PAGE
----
Surprisingly, it has only taken one weekend of the NCAA Tournament to knock out my first four projected picks in the NBA draft. It has been six weeks since I did my last Mock Lottery, so expect to see a few changes in the positioning, but the personnel staying relatively the same.
As I have mentioned previously, it is important to note that this list is purely based on the best overall current prospects. Once we know who is picking where and which players decide to stay in school, things will obviously change.
1. Andrew Wiggins, G-F, Kansas
He doesn’t appear to have the motor or drive of fellow freshman sensation Jabari Parker, but he is incredibly talented and a breathtaking athlete. I just don’t think a team like the Milwaukee Bucks can afford to gamble on not taking him.
Forget the LeBron James comparisons coming out of high school; that’s not his fault and they were unrealistic. Wiggins is a super talent and gets the nod ahead of Kansas teammate Joel Embiid and the kid from Chicago.
Best case: Tracy McGrady 2.0.
Worst case: Rudy Gay
2. Jabari Parker, F, Duke
Parker is my favorite of the top three prospects because he is driven. Of this top three, Parker is probably the safest pick in the sense that during his freshman campaign most experts believe he came the closest to reaching his ceiling. Talent evaluators have seen most of the tricks he currently possesses.
Best case: Carmelo Anthony, Paul Pierce
Worst case: Michael Beasley.
3. Joel Embiid, C, Kansas
However, back issues flaring up at such a young age is a red flag for 80 percent of prospects. Fortunately for Embiid, he is so talented that the lowest he should slip to is third.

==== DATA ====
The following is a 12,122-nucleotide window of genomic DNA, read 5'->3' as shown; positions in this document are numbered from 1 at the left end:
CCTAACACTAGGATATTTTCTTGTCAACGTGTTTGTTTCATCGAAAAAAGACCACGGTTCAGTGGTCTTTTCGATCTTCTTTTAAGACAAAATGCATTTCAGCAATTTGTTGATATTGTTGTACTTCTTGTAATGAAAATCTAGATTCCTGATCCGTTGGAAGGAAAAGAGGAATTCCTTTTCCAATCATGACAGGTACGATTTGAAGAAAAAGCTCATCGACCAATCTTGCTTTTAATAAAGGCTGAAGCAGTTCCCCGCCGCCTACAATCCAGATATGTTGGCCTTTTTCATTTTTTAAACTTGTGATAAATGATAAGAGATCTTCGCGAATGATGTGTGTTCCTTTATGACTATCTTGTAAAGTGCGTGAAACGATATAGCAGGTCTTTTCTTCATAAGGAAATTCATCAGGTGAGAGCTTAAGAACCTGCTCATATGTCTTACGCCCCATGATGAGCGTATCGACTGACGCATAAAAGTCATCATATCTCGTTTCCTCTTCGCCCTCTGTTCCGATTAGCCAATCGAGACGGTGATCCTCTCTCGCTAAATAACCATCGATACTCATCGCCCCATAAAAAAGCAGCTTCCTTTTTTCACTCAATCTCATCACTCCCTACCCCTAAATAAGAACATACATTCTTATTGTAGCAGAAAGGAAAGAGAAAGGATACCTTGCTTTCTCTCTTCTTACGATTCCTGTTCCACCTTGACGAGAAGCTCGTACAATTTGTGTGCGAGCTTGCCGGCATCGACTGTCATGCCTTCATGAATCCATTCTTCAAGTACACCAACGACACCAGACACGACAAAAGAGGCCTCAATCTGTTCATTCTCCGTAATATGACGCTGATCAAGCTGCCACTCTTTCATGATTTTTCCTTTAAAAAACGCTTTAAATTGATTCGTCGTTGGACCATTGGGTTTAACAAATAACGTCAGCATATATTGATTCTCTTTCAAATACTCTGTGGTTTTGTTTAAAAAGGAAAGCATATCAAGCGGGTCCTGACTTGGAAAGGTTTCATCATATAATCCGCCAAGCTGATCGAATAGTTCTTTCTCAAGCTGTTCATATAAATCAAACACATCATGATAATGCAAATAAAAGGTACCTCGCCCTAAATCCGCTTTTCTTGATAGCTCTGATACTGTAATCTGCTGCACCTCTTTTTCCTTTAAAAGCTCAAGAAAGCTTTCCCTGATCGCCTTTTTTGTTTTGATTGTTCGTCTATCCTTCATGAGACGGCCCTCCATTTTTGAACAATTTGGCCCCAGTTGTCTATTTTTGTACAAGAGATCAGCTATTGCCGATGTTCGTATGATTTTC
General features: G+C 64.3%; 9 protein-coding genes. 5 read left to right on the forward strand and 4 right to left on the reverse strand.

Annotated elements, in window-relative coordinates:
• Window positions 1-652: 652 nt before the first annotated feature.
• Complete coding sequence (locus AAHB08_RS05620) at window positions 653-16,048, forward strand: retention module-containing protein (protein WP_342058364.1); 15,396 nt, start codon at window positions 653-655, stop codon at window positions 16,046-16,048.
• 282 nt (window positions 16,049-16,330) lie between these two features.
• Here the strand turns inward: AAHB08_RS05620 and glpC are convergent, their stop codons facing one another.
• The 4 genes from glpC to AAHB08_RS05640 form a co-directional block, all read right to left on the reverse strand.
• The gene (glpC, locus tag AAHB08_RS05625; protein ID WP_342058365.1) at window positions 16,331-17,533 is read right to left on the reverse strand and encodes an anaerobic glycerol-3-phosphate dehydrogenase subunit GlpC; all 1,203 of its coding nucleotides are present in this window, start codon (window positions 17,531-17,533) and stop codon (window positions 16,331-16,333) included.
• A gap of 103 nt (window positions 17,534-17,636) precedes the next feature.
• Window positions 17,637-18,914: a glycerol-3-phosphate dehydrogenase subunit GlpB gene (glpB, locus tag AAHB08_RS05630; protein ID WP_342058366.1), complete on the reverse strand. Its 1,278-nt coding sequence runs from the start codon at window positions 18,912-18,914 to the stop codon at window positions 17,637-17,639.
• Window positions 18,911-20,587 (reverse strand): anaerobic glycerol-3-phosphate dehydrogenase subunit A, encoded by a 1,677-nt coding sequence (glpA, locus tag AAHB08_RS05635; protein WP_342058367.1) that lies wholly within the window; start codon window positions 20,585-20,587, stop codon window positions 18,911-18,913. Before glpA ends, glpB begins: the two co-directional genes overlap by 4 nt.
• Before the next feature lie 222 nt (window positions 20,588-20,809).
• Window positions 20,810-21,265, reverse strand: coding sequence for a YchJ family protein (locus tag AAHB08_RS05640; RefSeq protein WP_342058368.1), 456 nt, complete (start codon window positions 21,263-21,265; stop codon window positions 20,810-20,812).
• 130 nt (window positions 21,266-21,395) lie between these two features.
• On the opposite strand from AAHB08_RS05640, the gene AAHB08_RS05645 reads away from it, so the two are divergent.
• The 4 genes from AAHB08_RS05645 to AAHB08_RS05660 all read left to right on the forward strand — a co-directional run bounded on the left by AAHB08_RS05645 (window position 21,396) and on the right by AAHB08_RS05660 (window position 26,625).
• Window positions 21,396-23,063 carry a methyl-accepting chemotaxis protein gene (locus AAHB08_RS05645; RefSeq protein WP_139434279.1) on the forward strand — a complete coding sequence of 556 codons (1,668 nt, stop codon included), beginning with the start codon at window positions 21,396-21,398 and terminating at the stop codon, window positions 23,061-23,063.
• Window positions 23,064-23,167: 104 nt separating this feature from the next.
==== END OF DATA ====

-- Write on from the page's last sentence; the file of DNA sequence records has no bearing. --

He will have to avoid getting in foul trouble at the next level, as he is still somewhat raw in that aspect. Perhaps he doesn’t make an impact as quickly as the two guys above him, but as a 7-footer with a soft touch, free-throw shooting ability, shot-blocking, length and rebounding, Embiid has the tools to be a Dwight Howard like, multiple All-Star big man.
Best case: Tim Duncan
Worst case: DeAndre Jordan
4. Dante Exum, G, Australian Institute of Sport
Exum will be flying the Australian flag high on June 26. As someone who has watched quite a bit of him, I still struggle to explain his game to people in America.
As such, putting my finger on an NBA comparison is incredibly hard. Perhaps the best thing I can say is Exum is one of those guys that can create a play off the dribble when the offence isn’t working.
Earlier this year I detailed the reasons why Exum is such a special prospect
Best case: Russell Westbrook
Worst case: Gerald Green
5. Julius Randle, F, Kentucky
He lacks the wow factor of the top bunch and perhaps doesn’t have the ‘multiple All-Star’ potential but he should be a very solid pro.
Best case: Zach Randolph/Paul Millsap
Worst case: Brandon Bass
6. Marcus Smart, G, Oklahoma State
Smart is really not exceptional at anything but is very good at a lot of things. He lacks the athleticism of Exum and Wiggins but has terrific hunger and seems driven to succeed. He can fill up the stat sheet in a number of ways like a young Jason Kidd.
However, the more I watched Smart, the more similarities I drew with James Harden. Smart is by no means a pure point guard but like Harden is a primary ballhandler and a scorer first.
Best case: James Harden
Worst case: Jarrett Jack
7. Aaron Gordon, F, Arizona
He needs to improve his free throw shooting and learn how to best harness his physical attributes, but he is without doubt right up there with the Exums and Wiggins of the world on the excitement factor scale.
Best case: Blake Griffin
Worst case: Kenneth Faried
8. Noah Vonleh, F, Indiana
I am a big fan of Vonleh. Despite the Hoosiers’ failure to even make it to the NCAA Tournament, I think he will go in the top 10 and turn into a very good pro. He is an improving shooter with rangy length.
Best case: Chris Bosh
Worst case: Channing Frye